I think there is a lot that we can learn from the halting progress on the bailout of the financial institutions in the US.
Leaders told the American people that the economy was essentially sound. Then, almost on a dime, they sent a new message. “This situation could quickly dump us into severe recession or even a depression.” People wondered, “Where did that come from?” It’s no wonder then that messages to members of Congress from constituents were 100 to 1 against the bailout plan.
One of the lessons: You’ve got to make a compelling case that a change is needed before offering a plan to get out of the mess. People need to feel the urgency or else you won’t get the support you need.
But what if it really is an emergency? Don’t you need to act quickly? Yes, but you need people’s trust in order to do that. President Bush is one of the most unpopular presidents in modern American history. When he tried to influence Congress to support a bailout, commentators said that he “had no juice” to influence Congress and that included members of his own party. Congress’ popularity is also low. So, there appears to be no one who can convince other members of Congress and the American people that something needs to be done.
One of the Lessons: Leaders who attempt to respond to a crisis when people don’t trust them, run the risk of failing big. I find that the elements of trust and confidence are often overlooked when leaders plan to announce a big change. They assume that the current situation will be sufficient to get people’s attention and support. That rarely happens.
Even while Congress held an open hearing with the Secretary of the Treasury, the head of the Federal Reserve, and the head of the Securities and Exchange Commission, they were meeting behind closed doors trying to work out an agreement. This seemed like a good strategy, but then the container sprung a leak. Members of both parties told the media that they were working hard to find an agreement, but that the other side wasn’t acting in good faith – “that other side was making it a partisan issue.” Suddenly, a process that appeared to be making progress was breaking down. And then the two Presidential candidates met with the President to give their opinions. Some say (although it’s hard to know for sure) that Senator McCain’s (R) announcement that he would suspend campaigning to go work on this actually set things back.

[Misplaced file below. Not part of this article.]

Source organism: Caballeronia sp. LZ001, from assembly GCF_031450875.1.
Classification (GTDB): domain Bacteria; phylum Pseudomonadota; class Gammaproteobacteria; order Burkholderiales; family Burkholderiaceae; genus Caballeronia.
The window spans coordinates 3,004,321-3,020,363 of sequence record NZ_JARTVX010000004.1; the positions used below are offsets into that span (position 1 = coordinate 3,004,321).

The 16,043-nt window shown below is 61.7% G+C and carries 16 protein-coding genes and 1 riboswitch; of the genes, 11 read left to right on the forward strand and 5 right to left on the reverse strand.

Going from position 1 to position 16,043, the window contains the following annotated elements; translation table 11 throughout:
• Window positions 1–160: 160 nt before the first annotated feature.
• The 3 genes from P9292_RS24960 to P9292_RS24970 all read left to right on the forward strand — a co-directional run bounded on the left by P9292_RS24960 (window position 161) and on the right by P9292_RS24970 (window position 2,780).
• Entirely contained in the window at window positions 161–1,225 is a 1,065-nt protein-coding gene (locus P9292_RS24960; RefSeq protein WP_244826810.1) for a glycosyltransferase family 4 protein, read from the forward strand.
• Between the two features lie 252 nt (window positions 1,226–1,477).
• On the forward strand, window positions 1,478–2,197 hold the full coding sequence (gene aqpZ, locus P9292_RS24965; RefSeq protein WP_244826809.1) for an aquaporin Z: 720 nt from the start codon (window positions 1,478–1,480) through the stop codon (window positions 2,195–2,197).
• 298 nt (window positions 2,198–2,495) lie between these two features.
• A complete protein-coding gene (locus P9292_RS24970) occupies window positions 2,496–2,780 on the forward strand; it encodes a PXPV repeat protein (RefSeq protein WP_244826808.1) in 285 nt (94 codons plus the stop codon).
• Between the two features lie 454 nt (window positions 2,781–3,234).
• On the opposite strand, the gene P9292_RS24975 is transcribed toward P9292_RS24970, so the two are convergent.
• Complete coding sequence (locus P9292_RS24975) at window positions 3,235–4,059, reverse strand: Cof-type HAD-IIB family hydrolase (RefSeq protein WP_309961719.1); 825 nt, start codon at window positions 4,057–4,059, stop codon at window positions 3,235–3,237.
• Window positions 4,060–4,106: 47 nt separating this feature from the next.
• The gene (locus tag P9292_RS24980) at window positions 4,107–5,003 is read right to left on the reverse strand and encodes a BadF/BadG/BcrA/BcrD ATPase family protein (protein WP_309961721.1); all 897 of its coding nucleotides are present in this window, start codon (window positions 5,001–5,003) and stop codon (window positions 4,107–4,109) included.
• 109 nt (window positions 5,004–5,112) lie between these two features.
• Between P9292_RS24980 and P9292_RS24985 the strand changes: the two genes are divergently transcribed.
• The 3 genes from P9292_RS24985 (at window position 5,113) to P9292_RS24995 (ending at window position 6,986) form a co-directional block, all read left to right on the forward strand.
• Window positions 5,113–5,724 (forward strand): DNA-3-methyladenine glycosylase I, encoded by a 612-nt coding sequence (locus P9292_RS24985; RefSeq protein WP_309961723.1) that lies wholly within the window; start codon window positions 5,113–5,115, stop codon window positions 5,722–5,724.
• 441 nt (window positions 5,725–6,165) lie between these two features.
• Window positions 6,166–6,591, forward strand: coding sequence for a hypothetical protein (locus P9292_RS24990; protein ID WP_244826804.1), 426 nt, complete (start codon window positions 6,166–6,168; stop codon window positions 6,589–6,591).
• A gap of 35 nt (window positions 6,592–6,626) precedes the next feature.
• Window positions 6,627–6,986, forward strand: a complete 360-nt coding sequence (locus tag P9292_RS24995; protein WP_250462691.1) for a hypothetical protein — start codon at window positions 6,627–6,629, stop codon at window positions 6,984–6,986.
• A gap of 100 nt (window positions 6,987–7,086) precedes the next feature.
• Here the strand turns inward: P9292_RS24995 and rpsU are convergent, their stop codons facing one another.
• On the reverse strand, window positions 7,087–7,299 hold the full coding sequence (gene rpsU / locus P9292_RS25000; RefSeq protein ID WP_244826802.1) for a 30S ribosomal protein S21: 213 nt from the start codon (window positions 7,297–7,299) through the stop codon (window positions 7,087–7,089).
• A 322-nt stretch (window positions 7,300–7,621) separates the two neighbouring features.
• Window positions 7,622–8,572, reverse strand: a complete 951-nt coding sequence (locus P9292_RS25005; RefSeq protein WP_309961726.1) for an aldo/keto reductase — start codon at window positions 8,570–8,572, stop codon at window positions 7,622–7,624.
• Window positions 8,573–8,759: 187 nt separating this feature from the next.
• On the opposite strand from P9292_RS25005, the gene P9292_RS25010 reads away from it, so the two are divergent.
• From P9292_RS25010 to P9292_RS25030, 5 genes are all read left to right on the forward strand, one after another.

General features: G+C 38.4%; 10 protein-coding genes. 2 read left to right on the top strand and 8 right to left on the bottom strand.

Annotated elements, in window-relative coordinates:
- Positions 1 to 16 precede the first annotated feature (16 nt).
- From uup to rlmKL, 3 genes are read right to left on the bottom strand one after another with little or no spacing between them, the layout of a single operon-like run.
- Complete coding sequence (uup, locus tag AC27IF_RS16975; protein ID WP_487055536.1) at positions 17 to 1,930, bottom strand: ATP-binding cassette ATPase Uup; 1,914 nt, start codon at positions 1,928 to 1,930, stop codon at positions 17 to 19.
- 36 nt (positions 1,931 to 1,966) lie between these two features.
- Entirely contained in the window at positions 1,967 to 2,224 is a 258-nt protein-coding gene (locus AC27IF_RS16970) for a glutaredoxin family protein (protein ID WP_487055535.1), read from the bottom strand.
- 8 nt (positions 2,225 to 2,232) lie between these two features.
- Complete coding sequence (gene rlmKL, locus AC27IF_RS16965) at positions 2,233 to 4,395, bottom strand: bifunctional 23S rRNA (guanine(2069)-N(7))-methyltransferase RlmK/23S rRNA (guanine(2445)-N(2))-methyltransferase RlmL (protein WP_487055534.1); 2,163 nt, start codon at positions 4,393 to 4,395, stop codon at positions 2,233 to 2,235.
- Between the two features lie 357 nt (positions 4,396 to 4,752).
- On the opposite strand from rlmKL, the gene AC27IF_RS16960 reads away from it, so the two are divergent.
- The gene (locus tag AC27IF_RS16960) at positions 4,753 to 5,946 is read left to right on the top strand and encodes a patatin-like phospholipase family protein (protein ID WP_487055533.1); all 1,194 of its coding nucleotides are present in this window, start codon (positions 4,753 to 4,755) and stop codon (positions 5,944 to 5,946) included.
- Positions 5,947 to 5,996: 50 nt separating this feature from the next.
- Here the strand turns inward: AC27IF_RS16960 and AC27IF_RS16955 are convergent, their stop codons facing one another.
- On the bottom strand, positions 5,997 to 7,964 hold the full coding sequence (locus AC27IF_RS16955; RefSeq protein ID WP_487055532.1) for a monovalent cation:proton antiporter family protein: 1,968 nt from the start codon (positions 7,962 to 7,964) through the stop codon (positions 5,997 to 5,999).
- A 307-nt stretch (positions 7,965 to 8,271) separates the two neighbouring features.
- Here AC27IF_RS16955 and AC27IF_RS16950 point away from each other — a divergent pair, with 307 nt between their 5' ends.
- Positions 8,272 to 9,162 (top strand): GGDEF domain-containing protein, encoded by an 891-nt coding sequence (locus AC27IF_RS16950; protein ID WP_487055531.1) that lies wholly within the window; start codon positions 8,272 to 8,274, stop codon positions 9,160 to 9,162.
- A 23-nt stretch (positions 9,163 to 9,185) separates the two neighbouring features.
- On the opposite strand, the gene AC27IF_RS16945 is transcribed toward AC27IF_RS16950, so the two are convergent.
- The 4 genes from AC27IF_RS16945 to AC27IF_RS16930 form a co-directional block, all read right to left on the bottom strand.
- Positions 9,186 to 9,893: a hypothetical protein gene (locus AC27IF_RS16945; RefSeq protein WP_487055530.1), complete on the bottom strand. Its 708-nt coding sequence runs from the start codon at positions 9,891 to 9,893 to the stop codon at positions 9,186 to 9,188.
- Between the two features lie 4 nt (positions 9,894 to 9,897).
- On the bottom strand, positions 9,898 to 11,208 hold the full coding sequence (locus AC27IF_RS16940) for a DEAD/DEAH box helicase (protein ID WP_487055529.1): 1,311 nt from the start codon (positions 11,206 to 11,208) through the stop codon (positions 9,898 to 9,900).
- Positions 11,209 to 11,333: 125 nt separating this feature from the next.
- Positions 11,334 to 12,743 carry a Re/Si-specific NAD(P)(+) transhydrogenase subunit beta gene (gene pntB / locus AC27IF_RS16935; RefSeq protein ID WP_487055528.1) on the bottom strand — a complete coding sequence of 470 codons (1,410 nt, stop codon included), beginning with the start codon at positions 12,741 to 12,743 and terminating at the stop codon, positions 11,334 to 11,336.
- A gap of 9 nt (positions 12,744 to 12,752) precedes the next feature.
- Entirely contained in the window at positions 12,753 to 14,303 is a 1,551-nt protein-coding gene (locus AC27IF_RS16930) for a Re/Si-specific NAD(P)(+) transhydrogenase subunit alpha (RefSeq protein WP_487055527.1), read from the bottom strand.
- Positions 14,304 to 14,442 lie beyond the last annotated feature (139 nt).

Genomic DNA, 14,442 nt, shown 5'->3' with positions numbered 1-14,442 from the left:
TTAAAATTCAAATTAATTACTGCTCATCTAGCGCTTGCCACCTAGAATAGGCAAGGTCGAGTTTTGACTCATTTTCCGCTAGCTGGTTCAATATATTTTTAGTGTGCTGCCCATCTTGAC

One of the Lessons: As change leadership expert John Kotter suggests, you’ve got to “protect the process.” In this instance, there was no one with the clout to make sure that the work got done without people pointing fingers at each other. This was especially troubling since some of the very leaders in both parties were the one’s rushing to the television cameras. A major risky change needs adult supervision.
As Speaker of the House of Representatives (D) Pelosi called for the first vote on a bailout bill, she started with complaints again about the other side’s lack of support for this bill. Since the bill could only pass if members from both parties were willing to take some significant personal risk in this election year, she easily could have (or may have) lost some votes.
One of the Lessons: Keep your frustrations to yourself unless you know that a display of emotion will help make a case. Too many leaders kill progress simply because they can’t keep their mouths shut.
Since many other countries are already feeling the effects of this crisis, I suspect that we’ll see similar missteps by leaders around the world. The only possible good news is that we can learn from how others attempt to manage change. That’s not much consolation, but I’m looking for anything these days.